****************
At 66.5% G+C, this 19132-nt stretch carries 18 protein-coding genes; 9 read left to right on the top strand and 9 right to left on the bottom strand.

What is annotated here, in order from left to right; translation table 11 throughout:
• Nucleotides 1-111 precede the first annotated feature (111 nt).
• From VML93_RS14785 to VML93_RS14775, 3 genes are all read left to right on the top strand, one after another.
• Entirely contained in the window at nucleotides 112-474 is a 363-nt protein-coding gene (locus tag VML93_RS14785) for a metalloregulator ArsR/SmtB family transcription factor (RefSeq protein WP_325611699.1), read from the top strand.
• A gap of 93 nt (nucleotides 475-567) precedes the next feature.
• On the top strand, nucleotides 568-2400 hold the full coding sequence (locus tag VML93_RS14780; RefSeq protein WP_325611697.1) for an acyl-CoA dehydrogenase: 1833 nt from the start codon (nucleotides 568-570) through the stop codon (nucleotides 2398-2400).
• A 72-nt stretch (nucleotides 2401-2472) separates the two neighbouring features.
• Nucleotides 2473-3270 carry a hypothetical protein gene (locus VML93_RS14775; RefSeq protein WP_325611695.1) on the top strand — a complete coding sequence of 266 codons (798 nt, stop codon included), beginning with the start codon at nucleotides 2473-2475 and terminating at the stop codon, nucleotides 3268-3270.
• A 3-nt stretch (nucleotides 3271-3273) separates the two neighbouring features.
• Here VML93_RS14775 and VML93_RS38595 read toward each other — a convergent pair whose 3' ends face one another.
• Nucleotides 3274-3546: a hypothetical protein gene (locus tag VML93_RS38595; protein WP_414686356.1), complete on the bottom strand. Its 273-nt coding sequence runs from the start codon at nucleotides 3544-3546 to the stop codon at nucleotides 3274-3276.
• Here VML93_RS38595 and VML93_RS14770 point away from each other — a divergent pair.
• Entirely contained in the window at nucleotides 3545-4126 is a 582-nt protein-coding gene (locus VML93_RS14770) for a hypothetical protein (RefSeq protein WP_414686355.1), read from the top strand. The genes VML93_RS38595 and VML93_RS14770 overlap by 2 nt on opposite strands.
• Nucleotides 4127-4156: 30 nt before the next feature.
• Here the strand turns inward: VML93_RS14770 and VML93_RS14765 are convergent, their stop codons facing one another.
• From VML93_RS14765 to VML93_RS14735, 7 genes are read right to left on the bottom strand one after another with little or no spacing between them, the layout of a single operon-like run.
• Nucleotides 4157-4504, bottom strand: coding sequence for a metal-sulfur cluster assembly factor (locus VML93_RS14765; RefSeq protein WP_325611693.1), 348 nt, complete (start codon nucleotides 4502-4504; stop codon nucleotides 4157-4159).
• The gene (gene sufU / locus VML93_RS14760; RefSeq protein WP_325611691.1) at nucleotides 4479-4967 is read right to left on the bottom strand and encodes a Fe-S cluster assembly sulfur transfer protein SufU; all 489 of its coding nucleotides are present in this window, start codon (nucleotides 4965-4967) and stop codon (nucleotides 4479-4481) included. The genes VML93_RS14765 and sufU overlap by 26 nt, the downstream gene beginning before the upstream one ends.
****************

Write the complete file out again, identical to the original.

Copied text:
At 66.5% G+C, this 19132-nt stretch carries 18 protein-coding genes; 9 read left to right on the top strand and 9 right to left on the bottom strand.

What is annotated here, in order from left to right; translation table 11 throughout:
• Nucleotides 1-111 precede the first annotated feature (111 nt).
• From VML93_RS14785 to VML93_RS14775, 3 genes are all read left to right on the top strand, one after another.
• Entirely contained in the window at nucleotides 112-474 is a 363-nt protein-coding gene (locus tag VML93_RS14785) for a metalloregulator ArsR/SmtB family transcription factor (RefSeq protein WP_325611699.1), read from the top strand.
• A gap of 93 nt (nucleotides 475-567) precedes the next feature.
• On the top strand, nucleotides 568-2400 hold the full coding sequence (locus tag VML93_RS14780; RefSeq protein WP_325611697.1) for an acyl-CoA dehydrogenase: 1833 nt from the start codon (nucleotides 568-570) through the stop codon (nucleotides 2398-2400).
• A 72-nt stretch (nucleotides 2401-2472) separates the two neighbouring features.
• Nucleotides 2473-3270 carry a hypothetical protein gene (locus VML93_RS14775; RefSeq protein WP_325611695.1) on the top strand — a complete coding sequence of 266 codons (798 nt, stop codon included), beginning with the start codon at nucleotides 2473-2475 and terminating at the stop codon, nucleotides 3268-3270.
• A 3-nt stretch (nucleotides 3271-3273) separates the two neighbouring features.
• Here VML93_RS14775 and VML93_RS38595 read toward each other — a convergent pair whose 3' ends face one another.
• Nucleotides 3274-3546: a hypothetical protein gene (locus tag VML93_RS38595; protein WP_414686356.1), complete on the bottom strand. Its 273-nt coding sequence runs from the start codon at nucleotides 3544-3546 to the stop codon at nucleotides 3274-3276.
• Here VML93_RS38595 and VML93_RS14770 point away from each other — a divergent pair.
• Entirely contained in the window at nucleotides 3545-4126 is a 582-nt protein-coding gene (locus VML93_RS14770) for a hypothetical protein (RefSeq protein WP_414686355.1), read from the top strand. The genes VML93_RS38595 and VML93_RS14770 overlap by 2 nt on opposite strands.
• Nucleotides 4127-4156: 30 nt before the next feature.
• Here the strand turns inward: VML93_RS14770 and VML93_RS14765 are convergent, their stop codons facing one another.
• From VML93_RS14765 to VML93_RS14735, 7 genes are read right to left on the bottom strand one after another with little or no spacing between them, the layout of a single operon-like run.
• Nucleotides 4157-4504, bottom strand: coding sequence for a metal-sulfur cluster assembly factor (locus VML93_RS14765; RefSeq protein WP_325611693.1), 348 nt, complete (start codon nucleotides 4502-4504; stop codon nucleotides 4157-4159).
• The gene (gene sufU / locus VML93_RS14760; RefSeq protein WP_325611691.1) at nucleotides 4479-4967 is read right to left on the bottom strand and encodes a Fe-S cluster assembly sulfur transfer protein SufU; all 489 of its coding nucleotides are present in this window, start codon (nucleotides 4965-4967) and stop codon (nucleotides 4479-4481) included. The genes VML93_RS14765 and sufU overlap by 26 nt, the downstream gene beginning before the upstream one ends.